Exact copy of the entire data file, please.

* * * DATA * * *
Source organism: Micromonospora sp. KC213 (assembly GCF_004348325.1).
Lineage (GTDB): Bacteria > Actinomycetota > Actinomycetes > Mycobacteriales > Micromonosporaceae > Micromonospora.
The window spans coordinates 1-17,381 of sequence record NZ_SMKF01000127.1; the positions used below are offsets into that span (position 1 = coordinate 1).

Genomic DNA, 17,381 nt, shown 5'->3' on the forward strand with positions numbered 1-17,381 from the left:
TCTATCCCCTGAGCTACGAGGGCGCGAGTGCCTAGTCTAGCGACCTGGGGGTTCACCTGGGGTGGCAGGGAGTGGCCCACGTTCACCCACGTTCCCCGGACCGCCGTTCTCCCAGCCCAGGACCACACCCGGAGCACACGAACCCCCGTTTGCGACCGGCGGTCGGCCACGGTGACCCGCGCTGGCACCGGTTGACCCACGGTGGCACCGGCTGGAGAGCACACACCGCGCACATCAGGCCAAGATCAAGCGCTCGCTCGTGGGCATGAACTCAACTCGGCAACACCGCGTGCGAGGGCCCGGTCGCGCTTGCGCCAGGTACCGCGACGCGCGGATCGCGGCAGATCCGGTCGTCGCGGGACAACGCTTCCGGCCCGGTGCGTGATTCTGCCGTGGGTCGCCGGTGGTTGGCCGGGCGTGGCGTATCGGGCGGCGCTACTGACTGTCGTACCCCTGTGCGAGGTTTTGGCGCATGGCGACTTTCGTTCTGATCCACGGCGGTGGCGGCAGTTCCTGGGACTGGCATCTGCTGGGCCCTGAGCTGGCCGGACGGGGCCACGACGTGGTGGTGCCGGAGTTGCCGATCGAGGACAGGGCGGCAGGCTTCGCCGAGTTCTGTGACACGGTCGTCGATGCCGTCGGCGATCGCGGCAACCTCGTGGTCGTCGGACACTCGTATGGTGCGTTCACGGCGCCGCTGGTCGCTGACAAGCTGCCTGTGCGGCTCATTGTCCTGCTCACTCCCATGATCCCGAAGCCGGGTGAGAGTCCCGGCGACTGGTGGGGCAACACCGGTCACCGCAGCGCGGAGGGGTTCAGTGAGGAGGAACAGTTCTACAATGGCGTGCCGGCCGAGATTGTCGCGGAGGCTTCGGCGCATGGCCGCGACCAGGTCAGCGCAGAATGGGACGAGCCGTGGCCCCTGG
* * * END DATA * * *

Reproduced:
Source organism: Micromonospora sp. KC213 (assembly GCF_004348325.1).
Lineage (GTDB): Bacteria > Actinomycetota > Actinomycetes > Mycobacteriales > Micromonosporaceae > Micromonospora.
The window spans coordinates 1-17,381 of sequence record NZ_SMKF01000127.1; the positions used below are offsets into that span (position 1 = coordinate 1).

Genomic DNA, 17,381 nt, shown 5'->3' on the forward strand with positions numbered 1-17,381 from the left:
TCTATCCCCTGAGCTACGAGGGCGCGAGTGCCTAGTCTAGCGACCTGGGGGTTCACCTGGGGTGGCAGGGAGTGGCCCACGTTCACCCACGTTCCCCGGACCGCCGTTCTCCCAGCCCAGGACCACACCCGGAGCACACGAACCCCCGTTTGCGACCGGCGGTCGGCCACGGTGACCCGCGCTGGCACCGGTTGACCCACGGTGGCACCGGCTGGAGAGCACACACCGCGCACATCAGGCCAAGATCAAGCGCTCGCTCGTGGGCATGAACTCAACTCGGCAACACCGCGTGCGAGGGCCCGGTCGCGCTTGCGCCAGGTACCGCGACGCGCGGATCGCGGCAGATCCGGTCGTCGCGGGACAACGCTTCCGGCCCGGTGCGTGATTCTGCCGTGGGTCGCCGGTGGTTGGCCGGGCGTGGCGTATCGGGCGGCGCTACTGACTGTCGTACCCCTGTGCGAGGTTTTGGCGCATGGCGACTTTCGTTCTGATCCACGGCGGTGGCGGCAGTTCCTGGGACTGGCATCTGCTGGGCCCTGAGCTGGCCGGACGGGGCCACGACGTGGTGGTGCCGGAGTTGCCGATCGAGGACAGGGCGGCAGGCTTCGCCGAGTTCTGTGACACGGTCGTCGATGCCGTCGGCGATCGCGGCAACCTCGTGGTCGTCGGACACTCGTATGGTGCGTTCACGGCGCCGCTGGTCGCTGACAAGCTGCCTGTGCGGCTCATTGTCCTGCTCACTCCCATGATCCCGAAGCCGGGTGAGAGTCCCGGCGACTGGTGGGGCAACACCGGTCACCGCAGCGCGGAGGGGTTCAGTGAGGAGGAACAGTTCTACAATGGCGTGCCGGCCGAGATTGTCGCGGAGGCTTCGGCGCATGGCCGCGACCAGGTCAGCGCAGAATGGGACGAGCCGTGGCCCCTGG